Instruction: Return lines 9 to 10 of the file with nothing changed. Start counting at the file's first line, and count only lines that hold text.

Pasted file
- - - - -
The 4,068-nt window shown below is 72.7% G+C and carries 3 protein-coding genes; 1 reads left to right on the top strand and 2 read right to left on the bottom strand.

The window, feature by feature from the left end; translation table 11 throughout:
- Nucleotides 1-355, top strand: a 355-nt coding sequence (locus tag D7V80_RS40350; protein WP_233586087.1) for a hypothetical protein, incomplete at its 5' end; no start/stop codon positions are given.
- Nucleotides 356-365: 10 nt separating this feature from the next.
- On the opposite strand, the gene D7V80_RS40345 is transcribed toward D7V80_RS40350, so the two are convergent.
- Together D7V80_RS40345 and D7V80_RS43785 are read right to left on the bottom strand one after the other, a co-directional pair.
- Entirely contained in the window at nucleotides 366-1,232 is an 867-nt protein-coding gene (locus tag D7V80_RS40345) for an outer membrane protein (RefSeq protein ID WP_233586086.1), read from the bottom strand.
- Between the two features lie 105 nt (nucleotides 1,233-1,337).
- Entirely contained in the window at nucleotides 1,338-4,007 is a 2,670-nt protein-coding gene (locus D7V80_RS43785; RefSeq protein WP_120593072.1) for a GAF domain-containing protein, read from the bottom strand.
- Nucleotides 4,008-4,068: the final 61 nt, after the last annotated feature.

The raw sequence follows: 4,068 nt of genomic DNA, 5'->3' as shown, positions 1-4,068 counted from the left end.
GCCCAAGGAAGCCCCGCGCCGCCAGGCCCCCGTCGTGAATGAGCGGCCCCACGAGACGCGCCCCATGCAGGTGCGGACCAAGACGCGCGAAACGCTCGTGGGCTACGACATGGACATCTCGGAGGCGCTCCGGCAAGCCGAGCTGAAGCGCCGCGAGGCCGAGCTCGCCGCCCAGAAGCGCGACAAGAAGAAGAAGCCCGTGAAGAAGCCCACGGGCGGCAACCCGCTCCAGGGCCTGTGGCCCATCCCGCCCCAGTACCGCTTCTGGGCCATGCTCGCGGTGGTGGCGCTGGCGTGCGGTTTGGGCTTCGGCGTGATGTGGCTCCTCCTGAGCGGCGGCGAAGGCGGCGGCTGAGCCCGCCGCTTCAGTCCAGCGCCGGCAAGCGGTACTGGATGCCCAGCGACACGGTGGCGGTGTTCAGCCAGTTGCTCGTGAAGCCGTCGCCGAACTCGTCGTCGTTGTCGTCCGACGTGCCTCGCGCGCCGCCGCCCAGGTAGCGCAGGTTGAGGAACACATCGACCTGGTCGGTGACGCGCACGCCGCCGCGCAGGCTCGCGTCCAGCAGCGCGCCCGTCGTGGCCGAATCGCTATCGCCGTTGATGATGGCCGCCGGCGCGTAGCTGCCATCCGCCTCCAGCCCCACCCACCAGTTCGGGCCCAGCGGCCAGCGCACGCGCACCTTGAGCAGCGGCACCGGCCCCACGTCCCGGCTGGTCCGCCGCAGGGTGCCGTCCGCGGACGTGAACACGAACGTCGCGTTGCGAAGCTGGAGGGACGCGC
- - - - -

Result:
- Entirely contained in the window at nucleotides 1,338-4,007 is a 2,670-nt protein-coding gene (locus D7V80_RS43785; RefSeq protein WP_120593072.1) for a GAF domain-containing protein, read from the bottom strand.
- Nucleotides 4,008-4,068: the final 61 nt, after the last annotated feature.